385.407(a)(2) additionally states that:

    FMCSA will not issue a safety permit to a motor carrier that: 
(ii) Has a crash rate in the top 30 percent of the national average 
as indicated in the FMCSA Motor Carrier Management Information 
System (MCMIS); or
    (iii) Has a driver, vehicle, hazardous materials, or total out-
of-service rate in the top 30 percent of the national average as 
indicated in the MCMIS;

    The safety permit requirement became effective for motor carriers 
on the date after January 1, 2005, when the motor carrier was required 
to file a Motor Carrier Identification Report Form (MCS-150) according 
to a schedule set forth in 49 CFR 390.19(a). The application for the 
safety permit was incorporated into the MCS-150, as an expanded form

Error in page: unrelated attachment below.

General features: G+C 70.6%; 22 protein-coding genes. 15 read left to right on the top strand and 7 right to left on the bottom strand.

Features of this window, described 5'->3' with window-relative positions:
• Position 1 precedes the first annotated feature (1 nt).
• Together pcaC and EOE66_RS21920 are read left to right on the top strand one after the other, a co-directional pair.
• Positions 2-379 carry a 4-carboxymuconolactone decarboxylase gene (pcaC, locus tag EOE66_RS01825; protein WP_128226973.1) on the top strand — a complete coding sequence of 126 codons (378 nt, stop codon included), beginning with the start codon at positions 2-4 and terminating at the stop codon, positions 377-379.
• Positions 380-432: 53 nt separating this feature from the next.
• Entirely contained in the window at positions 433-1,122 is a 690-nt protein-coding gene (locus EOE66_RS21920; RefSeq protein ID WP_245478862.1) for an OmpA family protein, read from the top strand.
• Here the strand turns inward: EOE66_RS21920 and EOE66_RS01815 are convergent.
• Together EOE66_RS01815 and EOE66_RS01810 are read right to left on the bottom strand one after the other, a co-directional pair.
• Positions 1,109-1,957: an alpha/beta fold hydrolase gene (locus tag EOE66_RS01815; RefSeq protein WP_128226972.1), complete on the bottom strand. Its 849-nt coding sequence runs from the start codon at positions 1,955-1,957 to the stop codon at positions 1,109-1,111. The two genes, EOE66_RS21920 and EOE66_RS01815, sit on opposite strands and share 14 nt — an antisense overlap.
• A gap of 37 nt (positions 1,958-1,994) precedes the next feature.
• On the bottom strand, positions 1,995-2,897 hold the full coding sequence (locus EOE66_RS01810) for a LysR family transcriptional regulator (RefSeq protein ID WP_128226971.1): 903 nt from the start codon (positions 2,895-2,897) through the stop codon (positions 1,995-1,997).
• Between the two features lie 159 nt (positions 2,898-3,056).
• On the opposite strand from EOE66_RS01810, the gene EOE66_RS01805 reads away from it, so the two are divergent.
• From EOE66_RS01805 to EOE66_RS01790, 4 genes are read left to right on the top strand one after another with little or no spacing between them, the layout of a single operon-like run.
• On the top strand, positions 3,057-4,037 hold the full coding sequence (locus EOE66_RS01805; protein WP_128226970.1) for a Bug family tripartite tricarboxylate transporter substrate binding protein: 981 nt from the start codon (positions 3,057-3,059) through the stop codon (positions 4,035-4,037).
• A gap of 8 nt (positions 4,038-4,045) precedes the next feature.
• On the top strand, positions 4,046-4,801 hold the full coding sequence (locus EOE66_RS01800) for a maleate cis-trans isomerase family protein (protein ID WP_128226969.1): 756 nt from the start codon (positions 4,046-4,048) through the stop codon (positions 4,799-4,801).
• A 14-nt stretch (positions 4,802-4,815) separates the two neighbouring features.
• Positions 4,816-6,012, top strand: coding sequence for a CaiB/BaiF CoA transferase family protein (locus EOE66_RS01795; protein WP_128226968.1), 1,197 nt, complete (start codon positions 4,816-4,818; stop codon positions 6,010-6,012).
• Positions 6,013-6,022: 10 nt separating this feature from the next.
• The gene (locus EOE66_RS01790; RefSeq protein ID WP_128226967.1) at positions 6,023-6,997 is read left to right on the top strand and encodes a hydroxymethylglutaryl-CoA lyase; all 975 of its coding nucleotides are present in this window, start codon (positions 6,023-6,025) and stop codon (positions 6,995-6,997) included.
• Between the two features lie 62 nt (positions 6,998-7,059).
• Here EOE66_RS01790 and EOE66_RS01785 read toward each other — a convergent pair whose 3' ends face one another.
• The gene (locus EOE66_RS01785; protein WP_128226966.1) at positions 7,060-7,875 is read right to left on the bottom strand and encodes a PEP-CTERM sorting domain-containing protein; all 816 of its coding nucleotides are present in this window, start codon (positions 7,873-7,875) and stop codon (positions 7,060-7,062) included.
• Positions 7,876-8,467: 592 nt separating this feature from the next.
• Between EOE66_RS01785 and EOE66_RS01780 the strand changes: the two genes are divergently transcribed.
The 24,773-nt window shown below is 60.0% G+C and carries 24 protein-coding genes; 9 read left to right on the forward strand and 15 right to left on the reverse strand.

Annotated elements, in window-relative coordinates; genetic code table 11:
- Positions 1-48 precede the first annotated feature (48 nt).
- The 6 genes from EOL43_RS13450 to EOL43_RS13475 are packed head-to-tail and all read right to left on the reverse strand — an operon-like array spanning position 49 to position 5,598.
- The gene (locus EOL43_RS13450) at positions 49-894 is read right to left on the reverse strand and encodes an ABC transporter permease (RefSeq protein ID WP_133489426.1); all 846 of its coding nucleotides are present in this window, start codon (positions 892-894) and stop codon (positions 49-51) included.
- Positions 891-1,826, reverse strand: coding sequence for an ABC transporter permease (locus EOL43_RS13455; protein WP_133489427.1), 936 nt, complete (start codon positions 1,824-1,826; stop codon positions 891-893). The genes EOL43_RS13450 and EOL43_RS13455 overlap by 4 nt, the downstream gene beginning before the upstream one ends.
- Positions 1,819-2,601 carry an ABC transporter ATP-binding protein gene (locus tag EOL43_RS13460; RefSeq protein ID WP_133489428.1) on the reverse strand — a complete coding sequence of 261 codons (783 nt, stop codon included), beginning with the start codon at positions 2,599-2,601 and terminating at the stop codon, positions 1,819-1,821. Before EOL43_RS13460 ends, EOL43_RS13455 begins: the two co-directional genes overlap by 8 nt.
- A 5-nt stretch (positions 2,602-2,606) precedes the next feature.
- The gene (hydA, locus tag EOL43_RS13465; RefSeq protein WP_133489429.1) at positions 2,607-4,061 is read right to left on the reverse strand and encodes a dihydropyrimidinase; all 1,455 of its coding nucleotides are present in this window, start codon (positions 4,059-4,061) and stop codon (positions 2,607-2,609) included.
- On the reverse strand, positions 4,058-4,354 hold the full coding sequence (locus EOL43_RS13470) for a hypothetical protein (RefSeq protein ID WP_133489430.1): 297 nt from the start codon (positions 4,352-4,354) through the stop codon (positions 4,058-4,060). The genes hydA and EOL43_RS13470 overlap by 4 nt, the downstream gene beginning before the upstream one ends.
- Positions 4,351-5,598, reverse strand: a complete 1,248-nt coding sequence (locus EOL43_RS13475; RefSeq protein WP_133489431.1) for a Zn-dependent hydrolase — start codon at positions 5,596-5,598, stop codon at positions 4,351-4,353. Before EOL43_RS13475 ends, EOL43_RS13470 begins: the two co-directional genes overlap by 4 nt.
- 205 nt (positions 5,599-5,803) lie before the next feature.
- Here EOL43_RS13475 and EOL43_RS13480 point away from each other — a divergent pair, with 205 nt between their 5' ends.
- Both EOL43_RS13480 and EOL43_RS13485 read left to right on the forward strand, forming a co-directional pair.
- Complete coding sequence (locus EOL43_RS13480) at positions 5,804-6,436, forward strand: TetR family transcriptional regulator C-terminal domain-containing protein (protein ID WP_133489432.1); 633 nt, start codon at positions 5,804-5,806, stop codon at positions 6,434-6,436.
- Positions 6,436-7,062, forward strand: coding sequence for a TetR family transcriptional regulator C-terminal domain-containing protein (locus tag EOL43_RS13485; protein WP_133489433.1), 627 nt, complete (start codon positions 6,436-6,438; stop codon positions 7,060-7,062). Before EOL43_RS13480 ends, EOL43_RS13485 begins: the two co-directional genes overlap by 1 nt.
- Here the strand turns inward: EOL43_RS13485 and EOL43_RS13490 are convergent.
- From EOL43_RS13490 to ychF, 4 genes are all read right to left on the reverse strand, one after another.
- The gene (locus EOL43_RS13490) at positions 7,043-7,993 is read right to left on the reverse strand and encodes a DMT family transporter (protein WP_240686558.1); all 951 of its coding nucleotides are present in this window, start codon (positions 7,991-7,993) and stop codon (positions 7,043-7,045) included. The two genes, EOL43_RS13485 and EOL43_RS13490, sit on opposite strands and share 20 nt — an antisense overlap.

entitled ``MCS-150B or Combined Motor Carrier Identification Report and 
HM Permit Application.''
    On or about January 3, 2005, the Office of Enforcement and 
Compliance (OEC) published on its public Web site \1\ the formula used 
to determine the national averages and the crash rates and driver, 
vehicle and hazmat out-of-service (OOS) rates that establish the 
thresholds for the ``top 30 percent of the national average.'' The Web 
site also instructed motor carriers on how to calculate their own out-
of-service rates. This information on calculating the national 
averages, crash rates and out-of-service rates was subsequently 
published in the Federal Register. 72 FR 62795 (Nov. 7, 2007).
---------------------------------------------------------------------------